A British couple stranded in Singapore until they can settle a £140,000 medical bill have highlighted the need for expats to take out medical insurance.
Even though the couple thought they were covered travel insurance, the policy failed to pay out for the care Chloe Wilkinson and her baby had in hospital when she unexpectedly fell ill on a flight between Australia and London.
Miss Wilkinson, aged 30, found out she was pregnant while living in Australia in November. She agreed with her partner Patraic Walsh-Kavanagh that they would tell their families when they arrived back in the UK.
They booked flights, but Miss Wilkinson fell ill on a stop-over in Singapore last month.
She was diagnosed with an infection and baby Lorcan was born prematurely at 24 weeks, weighing in at under two pounds. He remains in a hospital incubator and may have to wait for up to three months before he is fit enough to travel to the UK.
The couple had travel insurance for the journey, but the policy excluded claims relating to pregnancy.
The couple are stuck in Singapore until the hospital bills are paid but cannot work to raise any money.
They have launched a crowdfunding appeal for help.
Mr Walsh-Kavanagh, 27, who had worked as a plumber in Newark, Nottinghamshire, said: “All the doctors and nurses seemed concerned.
“After numerous tests, it was found that she had an infection, so she was started on antibiotics and medication to reduce contractions and prolong labour, to give baby the best chance of survival.”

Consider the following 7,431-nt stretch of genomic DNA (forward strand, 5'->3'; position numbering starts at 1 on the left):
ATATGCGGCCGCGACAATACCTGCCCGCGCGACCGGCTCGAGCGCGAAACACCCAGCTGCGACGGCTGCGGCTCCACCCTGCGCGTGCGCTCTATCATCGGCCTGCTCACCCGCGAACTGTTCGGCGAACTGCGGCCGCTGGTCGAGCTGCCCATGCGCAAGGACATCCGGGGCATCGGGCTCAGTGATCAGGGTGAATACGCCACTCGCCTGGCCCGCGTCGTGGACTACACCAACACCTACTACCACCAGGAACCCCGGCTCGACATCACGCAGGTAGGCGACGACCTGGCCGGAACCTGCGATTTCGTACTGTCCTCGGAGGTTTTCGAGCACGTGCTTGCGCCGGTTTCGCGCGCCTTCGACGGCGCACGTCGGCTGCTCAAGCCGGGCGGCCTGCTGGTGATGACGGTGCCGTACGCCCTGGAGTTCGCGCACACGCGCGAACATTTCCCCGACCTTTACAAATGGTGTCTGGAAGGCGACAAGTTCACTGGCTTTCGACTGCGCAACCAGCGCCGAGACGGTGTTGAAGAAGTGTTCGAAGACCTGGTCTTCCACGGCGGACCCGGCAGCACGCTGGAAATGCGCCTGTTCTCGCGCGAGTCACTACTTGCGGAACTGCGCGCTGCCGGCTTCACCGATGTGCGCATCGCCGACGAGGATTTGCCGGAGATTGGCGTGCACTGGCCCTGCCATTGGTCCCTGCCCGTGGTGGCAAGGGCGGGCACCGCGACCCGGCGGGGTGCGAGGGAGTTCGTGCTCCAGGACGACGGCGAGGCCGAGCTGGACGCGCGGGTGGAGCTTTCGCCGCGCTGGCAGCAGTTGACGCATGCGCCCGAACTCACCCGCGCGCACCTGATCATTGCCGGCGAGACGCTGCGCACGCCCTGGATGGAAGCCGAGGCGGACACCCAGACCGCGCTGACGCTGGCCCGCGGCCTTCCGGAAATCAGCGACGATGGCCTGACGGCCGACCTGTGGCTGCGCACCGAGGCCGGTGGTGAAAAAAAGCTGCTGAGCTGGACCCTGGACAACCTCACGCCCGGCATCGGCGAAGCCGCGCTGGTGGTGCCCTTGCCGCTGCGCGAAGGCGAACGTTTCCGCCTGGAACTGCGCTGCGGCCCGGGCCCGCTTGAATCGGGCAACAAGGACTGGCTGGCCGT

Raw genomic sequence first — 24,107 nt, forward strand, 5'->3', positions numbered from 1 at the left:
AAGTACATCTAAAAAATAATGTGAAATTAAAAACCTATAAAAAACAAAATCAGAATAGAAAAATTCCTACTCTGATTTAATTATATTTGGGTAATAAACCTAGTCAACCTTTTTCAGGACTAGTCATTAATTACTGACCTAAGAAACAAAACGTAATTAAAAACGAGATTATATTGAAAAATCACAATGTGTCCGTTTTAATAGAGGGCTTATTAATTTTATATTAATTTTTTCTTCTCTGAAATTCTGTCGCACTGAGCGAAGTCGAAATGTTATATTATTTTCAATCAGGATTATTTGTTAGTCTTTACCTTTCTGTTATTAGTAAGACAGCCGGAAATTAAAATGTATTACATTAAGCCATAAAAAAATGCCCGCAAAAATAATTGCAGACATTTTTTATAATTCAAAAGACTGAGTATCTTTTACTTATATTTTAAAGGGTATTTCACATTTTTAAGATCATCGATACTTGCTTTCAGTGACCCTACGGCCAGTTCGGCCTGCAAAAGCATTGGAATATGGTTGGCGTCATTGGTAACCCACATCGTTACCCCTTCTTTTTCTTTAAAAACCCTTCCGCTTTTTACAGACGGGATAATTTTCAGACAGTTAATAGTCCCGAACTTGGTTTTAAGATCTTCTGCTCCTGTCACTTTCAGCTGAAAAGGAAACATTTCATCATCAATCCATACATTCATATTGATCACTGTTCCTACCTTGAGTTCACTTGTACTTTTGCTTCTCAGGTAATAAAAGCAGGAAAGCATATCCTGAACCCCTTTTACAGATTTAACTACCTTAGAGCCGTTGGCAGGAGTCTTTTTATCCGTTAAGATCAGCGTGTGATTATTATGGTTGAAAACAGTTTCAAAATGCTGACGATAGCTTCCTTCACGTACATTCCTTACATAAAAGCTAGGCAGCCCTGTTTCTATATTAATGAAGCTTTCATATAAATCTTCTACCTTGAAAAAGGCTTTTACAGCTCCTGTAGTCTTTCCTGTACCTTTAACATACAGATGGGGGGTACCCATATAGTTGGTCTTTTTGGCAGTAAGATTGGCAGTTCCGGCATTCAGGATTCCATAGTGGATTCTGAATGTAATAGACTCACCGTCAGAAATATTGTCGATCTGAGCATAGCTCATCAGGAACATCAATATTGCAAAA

The couple are living in a shared flat and paying their living expenses from savings.
Bursting with pride
“Lorcan’s been fighting with all his might and we are bursting with pride at the strength he is showing so far,” said Miss Wilkinson.
“However, we are on our own, a 14-hour flight away from our family and friends, and it has been a very difficult start to parenthood whilst Lorcan remains in hospital.”
Pregnancy is not an existing medical condition and should make no difference to the price of travel insurance cover.
But it’s worth noting that many airlines have time limits on when pregnant women can fly hidden in the small print on tickets and web site terms and conditions.
Typically, the restriction applies between 32 and 36 weeks. After week 28, some airlines will want to see a doctor’s letter confirming the mum-to-be is fit to fly, the due date and if any complications are expected.